engaging an MSP provider
Many MSPs have experience with the transactional aspects of SOW management, but far fewer are accustomed to the more value-added upstream activities and relationship management elements. Providing this upstream value has to start somewhere and centralized visibility is the first step toward a scalable and value-driven service.
More than anything else, your company's success in starting the journey to total talent management will depend upon your MSP provider's ability to manage the complexities of SOW talent. Make sure you assess the MSP's readiness to take on this type of talent management, especially if you are planning to include the entire SOW life cycle in the program.
Evaluating your MSP’s capacity to accomplish the desired results of SOW management is key to success. Some of things that you want to look for are the ability to create statements of work, automate/standardize SOW creation, and negotiate, draft and secure contract terms and conditions. You should also expect your MSP to have systems to track resources, review and approve project milestones, manage budgets, rationalize demand, control on- and off-boarding protocols, and perhaps most importantly, execute project performance measurement against key indicators.
With a strong, collaborative relationship in place, you will be able to determine the most effective service providers, and develop a sourcing and selection strategy that gives you access to top SOW talent.
SOW supplier relationships
The ability to build harmonious relationships with suppliers is an essential component of an MSP that will implement a service procurement, full life-cycle model. Some service providers will push back on the inclusion of an MSP, given the high level of transparency inherent in such a relationship.
There will be changes to what may be long-standing, including direct relationships between suppliers and hiring managers. Minimizing these fears – among both hiring managers and SOW suppliers – requires clear and ongoing communication. Some steps that MSPs can take to smooth the transition for suppliers include:
- working together with buyers and suppliers on SOW template drafts
- selling the benefits of faster approval processes and increased opportunities for future projects
- promoting accuracy in invoicing and payment, and access to actionable data
- ensuring the VMS solution is set up to streamline processes for suppliers, as well as clients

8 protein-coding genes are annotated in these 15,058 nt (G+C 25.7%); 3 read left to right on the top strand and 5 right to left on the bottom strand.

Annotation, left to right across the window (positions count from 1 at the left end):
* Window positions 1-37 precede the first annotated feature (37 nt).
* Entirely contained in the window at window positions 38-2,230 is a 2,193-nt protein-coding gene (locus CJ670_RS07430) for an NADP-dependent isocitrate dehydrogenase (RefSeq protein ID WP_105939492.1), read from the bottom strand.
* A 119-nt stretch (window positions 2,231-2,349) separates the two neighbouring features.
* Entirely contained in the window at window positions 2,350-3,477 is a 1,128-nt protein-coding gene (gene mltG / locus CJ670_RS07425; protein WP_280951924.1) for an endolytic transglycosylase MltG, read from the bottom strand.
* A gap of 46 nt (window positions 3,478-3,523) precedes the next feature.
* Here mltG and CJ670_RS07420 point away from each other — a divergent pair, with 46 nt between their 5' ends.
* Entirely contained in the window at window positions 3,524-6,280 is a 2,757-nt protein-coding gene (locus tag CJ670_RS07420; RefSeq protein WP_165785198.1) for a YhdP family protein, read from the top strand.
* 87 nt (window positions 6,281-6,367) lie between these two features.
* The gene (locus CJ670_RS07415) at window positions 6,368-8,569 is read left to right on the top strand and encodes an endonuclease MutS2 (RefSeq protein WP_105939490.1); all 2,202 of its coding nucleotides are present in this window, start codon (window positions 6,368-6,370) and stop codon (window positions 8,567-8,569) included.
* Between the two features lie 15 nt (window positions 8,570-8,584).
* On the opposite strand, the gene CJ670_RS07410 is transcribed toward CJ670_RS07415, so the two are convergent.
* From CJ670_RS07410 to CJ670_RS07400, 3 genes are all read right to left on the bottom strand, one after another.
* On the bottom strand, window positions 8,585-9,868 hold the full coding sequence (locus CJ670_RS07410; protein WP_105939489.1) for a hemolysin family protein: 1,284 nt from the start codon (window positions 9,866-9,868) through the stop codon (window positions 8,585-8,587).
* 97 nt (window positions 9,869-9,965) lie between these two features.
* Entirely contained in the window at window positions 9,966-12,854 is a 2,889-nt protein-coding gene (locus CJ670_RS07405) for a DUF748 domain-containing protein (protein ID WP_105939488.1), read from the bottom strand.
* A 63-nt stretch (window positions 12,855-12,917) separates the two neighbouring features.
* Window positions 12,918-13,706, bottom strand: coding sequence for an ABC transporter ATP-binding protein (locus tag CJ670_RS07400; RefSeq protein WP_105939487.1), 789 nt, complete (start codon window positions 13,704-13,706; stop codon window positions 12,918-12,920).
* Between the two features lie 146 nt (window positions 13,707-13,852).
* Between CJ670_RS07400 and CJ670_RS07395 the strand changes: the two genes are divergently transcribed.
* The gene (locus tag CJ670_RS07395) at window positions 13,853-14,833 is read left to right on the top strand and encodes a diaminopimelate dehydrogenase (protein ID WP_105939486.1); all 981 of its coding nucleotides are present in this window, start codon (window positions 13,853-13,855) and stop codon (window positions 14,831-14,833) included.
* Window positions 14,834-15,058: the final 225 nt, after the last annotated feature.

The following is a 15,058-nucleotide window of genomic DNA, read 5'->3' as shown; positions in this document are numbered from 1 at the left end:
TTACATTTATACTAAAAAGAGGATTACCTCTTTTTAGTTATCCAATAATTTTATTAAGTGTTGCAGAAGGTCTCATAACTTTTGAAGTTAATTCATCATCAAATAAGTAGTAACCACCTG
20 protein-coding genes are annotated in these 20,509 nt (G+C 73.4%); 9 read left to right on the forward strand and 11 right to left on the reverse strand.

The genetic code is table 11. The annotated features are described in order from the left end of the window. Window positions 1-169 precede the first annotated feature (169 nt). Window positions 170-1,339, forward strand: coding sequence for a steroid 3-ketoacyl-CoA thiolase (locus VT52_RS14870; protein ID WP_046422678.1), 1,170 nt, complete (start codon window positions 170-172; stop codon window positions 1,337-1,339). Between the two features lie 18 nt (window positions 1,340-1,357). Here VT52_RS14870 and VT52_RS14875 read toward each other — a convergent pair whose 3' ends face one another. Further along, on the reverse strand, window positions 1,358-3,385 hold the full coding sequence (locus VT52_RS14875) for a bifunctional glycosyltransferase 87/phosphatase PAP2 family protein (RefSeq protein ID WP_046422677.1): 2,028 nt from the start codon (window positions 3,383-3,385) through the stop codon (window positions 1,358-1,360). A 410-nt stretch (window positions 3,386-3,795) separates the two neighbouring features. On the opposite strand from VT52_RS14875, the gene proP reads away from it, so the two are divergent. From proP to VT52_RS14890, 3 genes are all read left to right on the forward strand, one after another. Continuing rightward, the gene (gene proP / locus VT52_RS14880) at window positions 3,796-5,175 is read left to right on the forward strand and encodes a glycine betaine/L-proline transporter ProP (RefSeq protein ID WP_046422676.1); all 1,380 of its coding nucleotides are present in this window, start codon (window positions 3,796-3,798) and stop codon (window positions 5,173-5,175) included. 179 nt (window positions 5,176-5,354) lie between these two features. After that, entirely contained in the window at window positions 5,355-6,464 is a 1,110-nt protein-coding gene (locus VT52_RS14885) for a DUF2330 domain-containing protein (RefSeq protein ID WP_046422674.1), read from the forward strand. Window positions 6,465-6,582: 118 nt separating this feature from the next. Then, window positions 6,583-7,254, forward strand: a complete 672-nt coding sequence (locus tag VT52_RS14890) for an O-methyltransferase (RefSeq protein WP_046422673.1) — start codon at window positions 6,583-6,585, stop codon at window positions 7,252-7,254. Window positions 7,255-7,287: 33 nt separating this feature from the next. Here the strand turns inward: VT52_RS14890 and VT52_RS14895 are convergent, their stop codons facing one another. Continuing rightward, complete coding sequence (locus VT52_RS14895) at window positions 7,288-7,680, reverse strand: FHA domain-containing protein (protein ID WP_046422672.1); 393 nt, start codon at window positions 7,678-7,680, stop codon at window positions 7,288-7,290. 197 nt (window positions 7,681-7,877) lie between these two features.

- remaining sensitive to existing relationships between suppliers and client-side stakeholders
winning buy-in from internal stakeholders
In addition to gaining consensus and information from hiring managers, it is essential to involve procurement category managers and the appropriate stakeholders from human resources. At Randstad Sourceright, we also recommend engaging your Legal department; they can review potential worker classification issues and compliance exposure. It is also worth designating a change manager at the early stages. This person would be responsible for delivering a comprehensive impact assessment as you bring SOW in under your MSP.
When done right, the integration of SOW into your MSP or total talent model will foster greater alignment between leadership and others within the organization. Nonetheless, leaders should be prepared to identify those who will be impacted most by the changes and ready to communicate the value in changing your SOW talent model. This includes explaining the benefits of engaging an MSP, with an emphasis on strategic planning, full life-cycle management and SOW risk mitigation.
why should I engage an MSP?
- centralized visibility to services spend
- process control and life-cycle transparency
- better tracking of change order reasons
- improved SOW compliance
- suppliers accountability and performance tracking
- potential cost savings
Now is the time to get a handle on SOW management. The trends suggest that you’ll be using more of this labor category in the months and years ahead. A phased approach, under your existing MSP, can make the process easier and ensure that you realize benefits every step of the way.
Find out how your peers are already successfully including SOW management in their managed services program. Check out our case study, “SOW talent procurement provides big-picture advantages” or contact us to learn more.